While women in the United States are recognizing that 100 years ago
the Constitution finally recognized the right of U.S. women to vote,
Native Nation women have had political voice on this land since
the founding of the Iroquois (Haudenosaunee) Confederacy 
over 1000 years ago. ~ Sally Roesch Wagner

It’s been a busy month. Especially for the Supreme Court. They ruled on cases that directly affect our society. Here are just four of many:

  1. Abortion – overturning of Roe v Wade as a federal law and returning it to the states
  2. Climate – curtailing the E.P.A.’s ability to regulate the energy sector 
  3. Religion – a football coach at a public high school has a right to pray with team
  4. Guns – states with limits on carrying guns in public violate the Second Amendment

And moreover, these rulings serve as fertile ground for extension to other parts of our society. Like gay rights, other government regulatory agencies, true religious freedom, and expanding our ‘gun culture.’ Quite amazing, really. Unexpected and, yet, expected.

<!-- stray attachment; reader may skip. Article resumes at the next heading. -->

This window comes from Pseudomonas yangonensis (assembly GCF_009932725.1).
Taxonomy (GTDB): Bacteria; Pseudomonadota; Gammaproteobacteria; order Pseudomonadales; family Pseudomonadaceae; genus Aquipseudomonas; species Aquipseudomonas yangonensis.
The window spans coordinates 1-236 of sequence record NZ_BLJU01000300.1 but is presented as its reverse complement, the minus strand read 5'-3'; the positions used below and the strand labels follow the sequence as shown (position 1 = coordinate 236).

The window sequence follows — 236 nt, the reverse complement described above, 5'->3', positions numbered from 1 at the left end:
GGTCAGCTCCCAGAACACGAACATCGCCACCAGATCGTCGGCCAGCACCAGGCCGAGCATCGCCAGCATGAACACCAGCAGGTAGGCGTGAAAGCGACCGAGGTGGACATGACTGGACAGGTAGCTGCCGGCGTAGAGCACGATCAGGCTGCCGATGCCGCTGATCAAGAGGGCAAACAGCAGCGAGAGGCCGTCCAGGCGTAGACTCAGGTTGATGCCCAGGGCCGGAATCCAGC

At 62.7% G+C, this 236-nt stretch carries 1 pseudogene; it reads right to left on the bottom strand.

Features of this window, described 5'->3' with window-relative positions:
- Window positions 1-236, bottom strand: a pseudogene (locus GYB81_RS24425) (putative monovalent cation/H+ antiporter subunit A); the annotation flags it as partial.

To focus, for now I’ll stay with women’s rights. Haudenosaunee women have voted for more than 1000 years! And we have the makings and experience of a different way of being – individually and collectively – right here in our midst. Here are excerpts from Sally Roesch Wagner in her National Park Service article: How Native American Women Inspired the Women’s Rights Movement.